The report outlined 296 recommendations intended to right the racism-fuelled wrongs of Manitoba’s justice system.
Yet three decades later, the majority of the recommendations have not been implemented. Indigenous men and women continue to be targeted and assaulted, overrepresented in jails and underrepresented in the judiciary process.
“After 30 years, somebody is not listening,” says Garrison Settee, Grand Chief of Manitoba Keewatinowi Okimakanak, which represents 26 First Nations in northern Manitoba. “Somebody is not doing anything to change the status quo.”
A Nov. 29, 2021 New York Times article is entitled: “Chris Cuomo Played Outsize Role in Ex-Gov. Cuomo’s Defense: Chris Cuomo, the CNN host, participated in strategy discussions and shared a tip on at least one woman who had accused his brother, Andrew Cuomo, of sexual harassment.”
The article concerns itself with the language that power sometimes speaks – or, to be more precise regarding the case at hand, the language that power sometimes attempts to speak.
An excerpt reads:
Beginning last December  with the first public accusation by a former aide, Lindsey Boylan, the records lay out in unvarnished detail how the tight-knit group of advisers discussed a series of increasingly drastic steps to manipulate the press, discredit his accusers and retain a grip on power that became less and less tenable.
After debating the legality of the move, they agreed to pass Ms. Boylan’s personnel file to reporters, portraying her as politically motivated and unhinged. They sought — and failed — to rally dozens of former female aides and supporters to pen an op-ed defending him.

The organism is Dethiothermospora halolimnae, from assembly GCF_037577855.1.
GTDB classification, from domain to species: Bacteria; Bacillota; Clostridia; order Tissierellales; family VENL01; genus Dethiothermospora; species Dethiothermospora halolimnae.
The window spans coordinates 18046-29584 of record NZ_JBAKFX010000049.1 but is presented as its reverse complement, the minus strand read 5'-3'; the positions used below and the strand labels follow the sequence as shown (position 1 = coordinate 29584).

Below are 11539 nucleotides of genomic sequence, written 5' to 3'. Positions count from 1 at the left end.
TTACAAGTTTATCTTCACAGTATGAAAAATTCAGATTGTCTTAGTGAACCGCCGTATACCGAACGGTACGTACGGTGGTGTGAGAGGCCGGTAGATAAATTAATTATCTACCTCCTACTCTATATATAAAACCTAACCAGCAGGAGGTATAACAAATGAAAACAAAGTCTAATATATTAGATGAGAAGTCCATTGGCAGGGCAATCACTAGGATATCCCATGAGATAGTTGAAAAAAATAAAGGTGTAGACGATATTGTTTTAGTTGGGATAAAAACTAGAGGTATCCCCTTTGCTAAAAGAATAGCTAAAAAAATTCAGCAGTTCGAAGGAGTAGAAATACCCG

An additional excerpt reads:
Replete with stories of screaming matches, cursing and deep mistrust, they collectively paint a portrait of the kind of toxic work culture that many of those testifying before the attorney general’s team were trying to undercut as they fought to maintain their boss’s job and their own.
The current post brings to mind a wider topic, namely world history and the events of the Second World War.
I’ve recently been reading an article in the Journal of Perpetrator Research:
Crimes of the Wehrmacht: A Re-evaluation
Authors: Alex J. Kay , David Stahel
Of the up to eighteen million men who served in the Wehrmacht during the Second World War, ten million were deployed at one time or another between 1941 and 1944 in the conflict against the Soviet Union, a theatre of widespread and sustained mass violence. In order to determine how extensive complicity in Nazi crimes was among the mass of the regular German soldiers, it is necessary first of all to define what constitutes a criminal undertaking. The sheer brutality of the German conduct of war and occupation in the Soviet Union has overshadowed many activities that would otherwise be rightly held up as criminal acts.